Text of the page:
Chameleon Days: An American Boyhood in Ethiopia / by Tim Bascom
This author was only three when his missionary parents were transplanted to Ethiopia at a time when the strife-ridden country was undergoing many problems. Bascom recounts how he and his brother were witness to riots in their school and attacks to their mission station which forced the family to relocate several times. (963.06092 BASCOM)

Charm City: A Walk Through Baltimore / by Madison Bell
Novelist Madison Bell describes each section of her diverse hometown, one perhaps not associated so much with ‘charm’ despite its nickname Charm City—rendered so in 1974 to beef up tourism and revitalize the historic districts. Baltimore was one of the first coastal cities to profit from a renovated waterfront, a move prompting numerous other American cities to do the same. (917.5260444 BELL)

Tuesday, March 18, 2008

After Dark / by Haruki Murakami

Haruki Murakami is a widely-publicized Japanese author whose works reflect a penchant for western tradition. In After Dark, he explores the theme of urban alienation through several disassociated youths amidst the witching hours of a Tokyo night.

To cite a western pundit's definition of 'metropolis' would be too small. "[Tokyo] is an urban creature. . . a single collective entity created by many intertwining organisms. " (p. 3). Near midnight in a city diner sits Mari reading alone until approached by Takahachi, a once-acquaintance who strikes up a conversation. Meanwhile across town, Mari's sister Eri lies asleep--deeply asleep--monitored by a mysterious guardian-presence manifested through an almost dreamlike trance. As the story's events unravel new characters are introduced--night people whose grim occupations highlight a nocturnal stream of consciousness and whose actions inadvertently accentuate Mari and Eri.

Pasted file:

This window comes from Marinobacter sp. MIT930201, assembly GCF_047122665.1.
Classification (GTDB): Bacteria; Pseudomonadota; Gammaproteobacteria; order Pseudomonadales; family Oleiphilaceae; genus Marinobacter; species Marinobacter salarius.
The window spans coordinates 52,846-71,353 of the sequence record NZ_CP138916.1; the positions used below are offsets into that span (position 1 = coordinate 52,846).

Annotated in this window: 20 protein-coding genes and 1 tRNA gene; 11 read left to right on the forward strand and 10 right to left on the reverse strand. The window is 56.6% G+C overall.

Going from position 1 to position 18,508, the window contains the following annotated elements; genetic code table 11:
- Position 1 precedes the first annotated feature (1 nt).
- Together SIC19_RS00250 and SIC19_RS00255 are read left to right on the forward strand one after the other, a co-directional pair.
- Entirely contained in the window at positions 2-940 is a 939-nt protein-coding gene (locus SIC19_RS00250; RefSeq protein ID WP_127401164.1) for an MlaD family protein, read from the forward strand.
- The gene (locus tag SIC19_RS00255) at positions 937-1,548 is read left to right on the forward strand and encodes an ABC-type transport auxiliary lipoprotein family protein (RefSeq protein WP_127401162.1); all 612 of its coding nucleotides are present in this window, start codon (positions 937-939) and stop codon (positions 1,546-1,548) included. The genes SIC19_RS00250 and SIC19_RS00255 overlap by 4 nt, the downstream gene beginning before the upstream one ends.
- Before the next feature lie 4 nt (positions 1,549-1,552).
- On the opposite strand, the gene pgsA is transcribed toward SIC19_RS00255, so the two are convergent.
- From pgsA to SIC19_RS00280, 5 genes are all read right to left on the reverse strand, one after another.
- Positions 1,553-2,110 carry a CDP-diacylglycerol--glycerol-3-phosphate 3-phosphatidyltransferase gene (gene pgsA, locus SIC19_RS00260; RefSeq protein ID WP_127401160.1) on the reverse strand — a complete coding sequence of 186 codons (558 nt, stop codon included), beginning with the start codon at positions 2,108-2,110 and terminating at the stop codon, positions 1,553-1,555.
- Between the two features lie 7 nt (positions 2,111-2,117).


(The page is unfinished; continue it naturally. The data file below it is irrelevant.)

More of a post-modern montage than fantasy or horror, the story exists in both reality and dreams providing an almost metaphysical quality underscoring the action. Eri never speaks and yet is 'spoken through' by rehashed memories just as Mari's perspective--though never blatantly stated--is understood by the end.

Saturday, March 15, 2008

"Oh Yeah, Well ... !"

Viva La Repartee: Clever Comebacks and Witty Retorts from History's Wits and Wordsmiths / by Mardy Grothe

Spoken, written, 'texted', behind-the-back & below-the-belt comebacks for all occasions aren't on TV (or bathroom stalls), they're dredged up from the past in Mardy Grothe's compilation of real-life repartee. Herein is a collection of the classy--and not so classy--zings, slings, daggers and punch-lines elicited from the world's most renowned wise-guys.

To be sure, there's the usual line-up of Wilde, Moliere, Churchill, Groucho and Twain; but there's also the likes of Dolly Parton, Margaret Thatcher, and Calvin Coolidge. Stylistically it's not just one-liners as various spheres of laconic interplay are featured through political, literary, and relational vignettes; displaying the circumspect universality of clever wordplay. In addition, the author splices things up with inadvertent anecdotes, puns, and oxymorons providing the necessary alternative to straight-forward banter.